Blueberry fruit fly sometimes builds up to high levels. It is easy to monitor for this pest using traps, so that you can confirm whether or not you have this pest. For more information, please see the UNH Publication ‘Using traps to monitor blueberry fruit fly in New Hampshire’. Mummyberry, a disease caused by a fungus, can be damaging if we have a rainy spring. The Ohio State University fact sheet, ‘Mummyberry of Blueberry’, is an excellent resource. For additional information on how to manage specific insect and disease pest problems, call the UNH Cooperative Extension Info Line, 1-877-398- 4769 or 1-877-EXT-GROW.
Patriot - Large fruit. High productivity. Hardy, excellent flavor.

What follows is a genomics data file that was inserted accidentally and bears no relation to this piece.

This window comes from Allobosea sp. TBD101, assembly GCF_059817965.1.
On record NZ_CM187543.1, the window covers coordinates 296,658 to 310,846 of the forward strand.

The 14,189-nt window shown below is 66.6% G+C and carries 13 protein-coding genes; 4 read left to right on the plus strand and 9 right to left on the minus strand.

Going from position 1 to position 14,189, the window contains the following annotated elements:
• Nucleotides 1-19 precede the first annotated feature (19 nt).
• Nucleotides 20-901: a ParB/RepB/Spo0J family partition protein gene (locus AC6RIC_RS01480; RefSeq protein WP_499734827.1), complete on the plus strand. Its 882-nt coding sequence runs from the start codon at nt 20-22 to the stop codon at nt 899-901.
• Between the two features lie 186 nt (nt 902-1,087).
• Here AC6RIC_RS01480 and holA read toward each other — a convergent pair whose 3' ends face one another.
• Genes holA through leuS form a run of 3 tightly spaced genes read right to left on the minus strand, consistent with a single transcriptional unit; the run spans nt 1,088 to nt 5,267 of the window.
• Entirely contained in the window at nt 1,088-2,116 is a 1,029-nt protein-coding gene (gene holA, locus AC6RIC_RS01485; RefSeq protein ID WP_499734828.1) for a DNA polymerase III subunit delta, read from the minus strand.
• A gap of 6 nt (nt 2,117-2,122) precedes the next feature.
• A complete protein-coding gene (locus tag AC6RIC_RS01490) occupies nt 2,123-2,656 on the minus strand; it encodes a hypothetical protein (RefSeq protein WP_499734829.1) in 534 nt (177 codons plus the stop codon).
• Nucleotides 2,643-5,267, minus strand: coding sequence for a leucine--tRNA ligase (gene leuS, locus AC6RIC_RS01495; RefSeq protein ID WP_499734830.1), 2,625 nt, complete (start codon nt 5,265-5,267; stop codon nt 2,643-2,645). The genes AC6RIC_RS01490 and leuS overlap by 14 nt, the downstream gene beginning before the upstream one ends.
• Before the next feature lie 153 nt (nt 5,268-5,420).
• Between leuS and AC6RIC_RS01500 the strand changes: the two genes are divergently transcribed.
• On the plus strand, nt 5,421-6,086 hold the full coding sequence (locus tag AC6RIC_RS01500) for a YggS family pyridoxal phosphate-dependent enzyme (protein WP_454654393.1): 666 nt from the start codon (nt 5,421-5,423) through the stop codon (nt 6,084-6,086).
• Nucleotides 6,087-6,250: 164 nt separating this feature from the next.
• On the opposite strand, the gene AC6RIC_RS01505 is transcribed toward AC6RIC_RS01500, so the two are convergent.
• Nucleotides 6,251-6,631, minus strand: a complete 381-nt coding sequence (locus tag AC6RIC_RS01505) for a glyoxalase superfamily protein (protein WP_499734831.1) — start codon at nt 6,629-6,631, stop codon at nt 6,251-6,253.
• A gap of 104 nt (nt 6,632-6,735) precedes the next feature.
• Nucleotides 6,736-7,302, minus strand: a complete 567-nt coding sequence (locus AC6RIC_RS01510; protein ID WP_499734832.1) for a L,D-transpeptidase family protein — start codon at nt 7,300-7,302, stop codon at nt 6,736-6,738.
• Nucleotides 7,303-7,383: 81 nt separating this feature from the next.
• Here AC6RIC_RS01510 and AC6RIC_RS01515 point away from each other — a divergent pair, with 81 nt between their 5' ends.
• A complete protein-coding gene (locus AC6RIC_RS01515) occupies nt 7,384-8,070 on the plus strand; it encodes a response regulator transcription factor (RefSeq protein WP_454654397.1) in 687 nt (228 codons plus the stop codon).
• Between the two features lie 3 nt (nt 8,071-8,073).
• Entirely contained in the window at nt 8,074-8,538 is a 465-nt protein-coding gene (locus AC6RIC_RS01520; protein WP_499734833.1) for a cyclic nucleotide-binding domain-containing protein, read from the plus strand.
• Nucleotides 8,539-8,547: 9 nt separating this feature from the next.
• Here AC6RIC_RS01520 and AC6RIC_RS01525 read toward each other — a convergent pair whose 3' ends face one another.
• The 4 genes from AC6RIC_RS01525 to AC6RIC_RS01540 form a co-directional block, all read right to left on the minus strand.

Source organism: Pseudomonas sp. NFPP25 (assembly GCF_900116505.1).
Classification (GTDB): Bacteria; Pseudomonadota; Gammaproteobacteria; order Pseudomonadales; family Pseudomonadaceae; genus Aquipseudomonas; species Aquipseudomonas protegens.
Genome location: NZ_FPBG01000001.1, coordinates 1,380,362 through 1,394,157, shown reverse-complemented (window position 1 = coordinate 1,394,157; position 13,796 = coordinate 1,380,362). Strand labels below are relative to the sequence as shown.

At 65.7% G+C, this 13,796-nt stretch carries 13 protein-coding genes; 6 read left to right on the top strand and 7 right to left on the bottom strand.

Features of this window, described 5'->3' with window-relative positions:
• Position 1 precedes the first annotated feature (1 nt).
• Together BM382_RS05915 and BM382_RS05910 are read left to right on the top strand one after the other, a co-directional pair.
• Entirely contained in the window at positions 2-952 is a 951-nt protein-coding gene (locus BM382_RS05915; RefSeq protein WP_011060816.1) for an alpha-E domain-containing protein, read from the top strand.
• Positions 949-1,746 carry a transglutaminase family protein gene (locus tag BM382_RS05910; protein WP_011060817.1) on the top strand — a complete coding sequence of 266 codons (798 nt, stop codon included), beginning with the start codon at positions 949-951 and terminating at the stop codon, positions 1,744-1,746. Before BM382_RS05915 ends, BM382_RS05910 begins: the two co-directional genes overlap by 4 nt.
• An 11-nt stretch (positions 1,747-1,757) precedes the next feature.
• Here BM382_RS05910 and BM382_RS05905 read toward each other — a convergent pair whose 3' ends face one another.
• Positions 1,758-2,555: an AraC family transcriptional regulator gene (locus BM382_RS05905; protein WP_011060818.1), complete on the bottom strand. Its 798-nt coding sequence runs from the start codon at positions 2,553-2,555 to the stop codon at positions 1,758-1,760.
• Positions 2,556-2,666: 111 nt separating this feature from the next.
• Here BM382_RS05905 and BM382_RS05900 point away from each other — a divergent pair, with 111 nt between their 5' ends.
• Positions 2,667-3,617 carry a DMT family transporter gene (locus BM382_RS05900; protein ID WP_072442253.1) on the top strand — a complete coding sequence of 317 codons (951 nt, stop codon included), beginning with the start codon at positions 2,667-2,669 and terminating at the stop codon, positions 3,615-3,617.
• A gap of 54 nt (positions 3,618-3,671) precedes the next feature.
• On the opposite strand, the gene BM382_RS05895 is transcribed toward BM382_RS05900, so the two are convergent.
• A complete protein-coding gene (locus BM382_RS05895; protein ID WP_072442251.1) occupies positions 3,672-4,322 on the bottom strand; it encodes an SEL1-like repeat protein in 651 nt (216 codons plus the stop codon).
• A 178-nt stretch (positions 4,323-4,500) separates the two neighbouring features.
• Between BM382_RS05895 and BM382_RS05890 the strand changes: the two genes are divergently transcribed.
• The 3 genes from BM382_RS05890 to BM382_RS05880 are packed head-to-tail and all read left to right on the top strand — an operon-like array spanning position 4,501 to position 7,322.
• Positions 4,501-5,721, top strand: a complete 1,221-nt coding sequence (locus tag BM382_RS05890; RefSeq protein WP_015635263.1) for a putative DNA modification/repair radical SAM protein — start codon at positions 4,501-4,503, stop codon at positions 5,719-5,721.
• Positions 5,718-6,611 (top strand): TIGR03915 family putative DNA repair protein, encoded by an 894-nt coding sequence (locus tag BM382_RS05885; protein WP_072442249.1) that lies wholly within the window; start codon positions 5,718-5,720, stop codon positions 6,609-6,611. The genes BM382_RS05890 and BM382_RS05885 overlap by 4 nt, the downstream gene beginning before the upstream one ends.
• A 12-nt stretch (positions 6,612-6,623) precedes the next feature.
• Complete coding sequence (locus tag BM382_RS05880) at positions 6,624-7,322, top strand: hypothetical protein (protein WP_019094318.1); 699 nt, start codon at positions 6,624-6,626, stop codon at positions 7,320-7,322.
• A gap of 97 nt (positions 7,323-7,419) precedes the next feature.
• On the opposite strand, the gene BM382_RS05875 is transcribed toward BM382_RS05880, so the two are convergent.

Blueray - Large fruit. High productivity. Excellent fruit size and flavor.
Bluecrop - Large, powder blue, firm berries. Moderate productivity. Will not tolerate wet soils.
Jersey - Medium to large fruit. Good quality, late summer berry.
The following highbush x lowbush blueberry varieties should be hardy throughout the state including Coos County. They will perform best when snow cover is good. In addition to fruit production, these cultivars are well adapted for ornamental use.
Northland - Medium sized fruit. Very productive. 5 ft. tall.
North Country - Medium sized fruit, sweet. Moderately productive. 2 ft. tall.
Northblue - Large fruit, good quality. Moderately productive. 2½ ft. tall.
St. Cloud - Large fruit. Moderately productive. 4 ft. tall.
Friendship - Medium to small fruit. Moderately productive. 2 ft. tall
Download the Resource for the complete fact sheet.